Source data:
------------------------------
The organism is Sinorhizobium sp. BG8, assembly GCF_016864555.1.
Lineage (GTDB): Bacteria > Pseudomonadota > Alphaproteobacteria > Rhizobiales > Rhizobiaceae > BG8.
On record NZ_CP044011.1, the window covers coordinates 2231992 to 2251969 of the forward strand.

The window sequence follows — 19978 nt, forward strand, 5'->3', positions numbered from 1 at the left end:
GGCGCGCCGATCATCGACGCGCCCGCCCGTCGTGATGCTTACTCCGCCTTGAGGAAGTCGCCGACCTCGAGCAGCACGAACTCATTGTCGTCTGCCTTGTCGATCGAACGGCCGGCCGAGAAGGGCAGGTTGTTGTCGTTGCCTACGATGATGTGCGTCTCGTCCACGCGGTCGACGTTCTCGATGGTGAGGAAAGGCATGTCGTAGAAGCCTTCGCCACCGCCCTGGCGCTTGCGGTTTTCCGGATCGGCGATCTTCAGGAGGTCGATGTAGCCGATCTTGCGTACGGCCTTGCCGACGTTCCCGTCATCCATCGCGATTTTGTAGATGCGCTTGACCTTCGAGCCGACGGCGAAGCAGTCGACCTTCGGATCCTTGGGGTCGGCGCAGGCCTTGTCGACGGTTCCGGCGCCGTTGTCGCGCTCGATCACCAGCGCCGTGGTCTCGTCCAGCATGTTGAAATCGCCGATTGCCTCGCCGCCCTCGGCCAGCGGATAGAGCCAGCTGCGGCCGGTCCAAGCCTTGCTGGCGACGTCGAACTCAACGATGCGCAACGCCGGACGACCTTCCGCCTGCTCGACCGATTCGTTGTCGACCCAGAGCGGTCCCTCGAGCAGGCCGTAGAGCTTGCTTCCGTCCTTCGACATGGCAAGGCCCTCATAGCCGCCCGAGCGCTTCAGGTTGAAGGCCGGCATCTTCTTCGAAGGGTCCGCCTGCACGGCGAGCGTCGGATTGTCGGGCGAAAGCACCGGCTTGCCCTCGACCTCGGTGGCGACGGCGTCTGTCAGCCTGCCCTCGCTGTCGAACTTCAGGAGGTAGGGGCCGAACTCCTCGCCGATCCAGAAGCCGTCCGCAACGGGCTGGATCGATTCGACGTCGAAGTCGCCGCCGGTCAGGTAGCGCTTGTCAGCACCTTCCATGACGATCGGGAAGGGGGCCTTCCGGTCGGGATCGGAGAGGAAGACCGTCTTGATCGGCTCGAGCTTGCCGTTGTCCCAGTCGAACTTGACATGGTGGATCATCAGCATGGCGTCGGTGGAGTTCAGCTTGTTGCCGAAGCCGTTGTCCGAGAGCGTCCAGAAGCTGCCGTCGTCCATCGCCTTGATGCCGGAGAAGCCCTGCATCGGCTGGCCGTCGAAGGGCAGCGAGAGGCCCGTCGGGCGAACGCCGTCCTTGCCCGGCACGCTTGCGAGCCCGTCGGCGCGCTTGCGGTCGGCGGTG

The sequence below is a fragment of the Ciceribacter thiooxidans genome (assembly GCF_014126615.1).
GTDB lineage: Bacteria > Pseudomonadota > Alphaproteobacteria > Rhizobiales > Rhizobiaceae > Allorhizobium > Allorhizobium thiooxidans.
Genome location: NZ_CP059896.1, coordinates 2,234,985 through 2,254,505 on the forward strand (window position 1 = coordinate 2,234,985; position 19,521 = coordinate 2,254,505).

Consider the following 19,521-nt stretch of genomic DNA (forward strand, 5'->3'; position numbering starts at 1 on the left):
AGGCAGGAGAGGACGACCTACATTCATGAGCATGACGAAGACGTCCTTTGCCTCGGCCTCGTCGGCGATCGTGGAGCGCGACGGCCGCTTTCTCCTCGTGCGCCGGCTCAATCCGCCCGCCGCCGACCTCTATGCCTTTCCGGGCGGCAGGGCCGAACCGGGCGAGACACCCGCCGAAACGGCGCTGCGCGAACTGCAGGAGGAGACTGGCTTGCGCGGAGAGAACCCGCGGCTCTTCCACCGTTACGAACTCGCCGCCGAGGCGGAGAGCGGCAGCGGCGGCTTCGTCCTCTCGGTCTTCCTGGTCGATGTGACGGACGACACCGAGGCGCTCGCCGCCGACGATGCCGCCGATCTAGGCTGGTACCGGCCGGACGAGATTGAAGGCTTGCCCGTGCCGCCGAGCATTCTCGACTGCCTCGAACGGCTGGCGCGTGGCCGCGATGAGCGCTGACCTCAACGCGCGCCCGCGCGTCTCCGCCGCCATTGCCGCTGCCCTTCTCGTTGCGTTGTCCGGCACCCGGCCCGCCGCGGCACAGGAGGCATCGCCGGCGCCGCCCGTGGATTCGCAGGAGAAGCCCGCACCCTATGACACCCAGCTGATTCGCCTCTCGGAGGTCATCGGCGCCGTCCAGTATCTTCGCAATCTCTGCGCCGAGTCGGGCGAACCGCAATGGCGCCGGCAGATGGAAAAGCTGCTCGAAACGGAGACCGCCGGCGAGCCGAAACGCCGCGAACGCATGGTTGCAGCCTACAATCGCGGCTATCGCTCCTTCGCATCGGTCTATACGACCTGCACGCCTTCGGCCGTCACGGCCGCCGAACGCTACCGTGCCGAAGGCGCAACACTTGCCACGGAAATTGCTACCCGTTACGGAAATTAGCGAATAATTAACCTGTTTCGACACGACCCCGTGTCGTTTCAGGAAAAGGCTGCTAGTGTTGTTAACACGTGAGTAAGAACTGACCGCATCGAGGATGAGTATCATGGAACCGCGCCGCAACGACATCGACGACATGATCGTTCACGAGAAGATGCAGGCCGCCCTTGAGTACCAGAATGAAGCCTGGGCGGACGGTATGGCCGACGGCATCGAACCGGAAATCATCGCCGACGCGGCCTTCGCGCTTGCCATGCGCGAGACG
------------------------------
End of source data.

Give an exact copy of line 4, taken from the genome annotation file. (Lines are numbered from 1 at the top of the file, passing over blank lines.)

The window sequence follows — 19978 nt, forward strand, 5'->3', positions numbered from 1 at the left end: